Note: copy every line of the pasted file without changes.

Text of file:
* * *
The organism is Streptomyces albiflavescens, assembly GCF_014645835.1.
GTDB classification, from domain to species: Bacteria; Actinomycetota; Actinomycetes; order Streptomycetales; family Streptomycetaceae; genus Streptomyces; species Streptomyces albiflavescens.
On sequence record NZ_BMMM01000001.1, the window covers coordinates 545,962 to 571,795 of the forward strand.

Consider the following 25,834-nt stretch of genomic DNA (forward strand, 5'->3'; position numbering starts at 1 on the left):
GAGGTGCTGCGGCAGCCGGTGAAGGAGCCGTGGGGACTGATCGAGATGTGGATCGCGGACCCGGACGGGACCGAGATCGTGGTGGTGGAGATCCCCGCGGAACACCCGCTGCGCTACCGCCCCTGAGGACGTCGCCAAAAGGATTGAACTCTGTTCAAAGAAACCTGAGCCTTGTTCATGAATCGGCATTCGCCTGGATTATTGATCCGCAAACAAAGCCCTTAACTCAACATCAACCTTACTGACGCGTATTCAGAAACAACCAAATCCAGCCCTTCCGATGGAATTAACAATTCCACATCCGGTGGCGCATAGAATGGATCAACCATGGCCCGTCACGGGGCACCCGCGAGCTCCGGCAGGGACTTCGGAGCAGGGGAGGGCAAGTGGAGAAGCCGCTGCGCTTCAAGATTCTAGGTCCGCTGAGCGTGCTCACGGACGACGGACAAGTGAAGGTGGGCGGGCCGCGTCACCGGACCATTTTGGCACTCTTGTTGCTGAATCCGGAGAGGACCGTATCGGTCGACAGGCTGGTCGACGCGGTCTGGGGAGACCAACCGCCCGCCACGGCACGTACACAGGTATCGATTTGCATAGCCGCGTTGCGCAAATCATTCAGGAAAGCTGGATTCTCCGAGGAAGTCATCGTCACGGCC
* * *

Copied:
The organism is Streptomyces albiflavescens, assembly GCF_014645835.1.
GTDB classification, from domain to species: Bacteria; Actinomycetota; Actinomycetes; order Streptomycetales; family Streptomycetaceae; genus Streptomyces; species Streptomyces albiflavescens.
On sequence record NZ_BMMM01000001.1, the window covers coordinates 545,962 to 571,795 of the forward strand.

Consider the following 25,834-nt stretch of genomic DNA (forward strand, 5'->3'; position numbering starts at 1 on the left):
GAGGTGCTGCGGCAGCCGGTGAAGGAGCCGTGGGGACTGATCGAGATGTGGATCGCGGACCCGGACGGGACCGAGATCGTGGTGGTGGAGATCCCCGCGGAACACCCGCTGCGCTACCGCCCCTGAGGACGTCGCCAAAAGGATTGAACTCTGTTCAAAGAAACCTGAGCCTTGTTCATGAATCGGCATTCGCCTGGATTATTGATCCGCAAACAAAGCCCTTAACTCAACATCAACCTTACTGACGCGTATTCAGAAACAACCAAATCCAGCCCTTCCGATGGAATTAACAATTCCACATCCGGTGGCGCATAGAATGGATCAACCATGGCCCGTCACGGGGCACCCGCGAGCTCCGGCAGGGACTTCGGAGCAGGGGAGGGCAAGTGGAGAAGCCGCTGCGCTTCAAGATTCTAGGTCCGCTGAGCGTGCTCACGGACGACGGACAAGTGAAGGTGGGCGGGCCGCGTCACCGGACCATTTTGGCACTCTTGTTGCTGAATCCGGAGAGGACCGTATCGGTCGACAGGCTGGTCGACGCGGTCTGGGGAGACCAACCGCCCGCCACGGCACGTACACAGGTATCGATTTGCATAGCCGCGTTGCGCAAATCATTCAGGAAAGCTGGATTCTCCGAGGAAGTCATCGTCACGGCC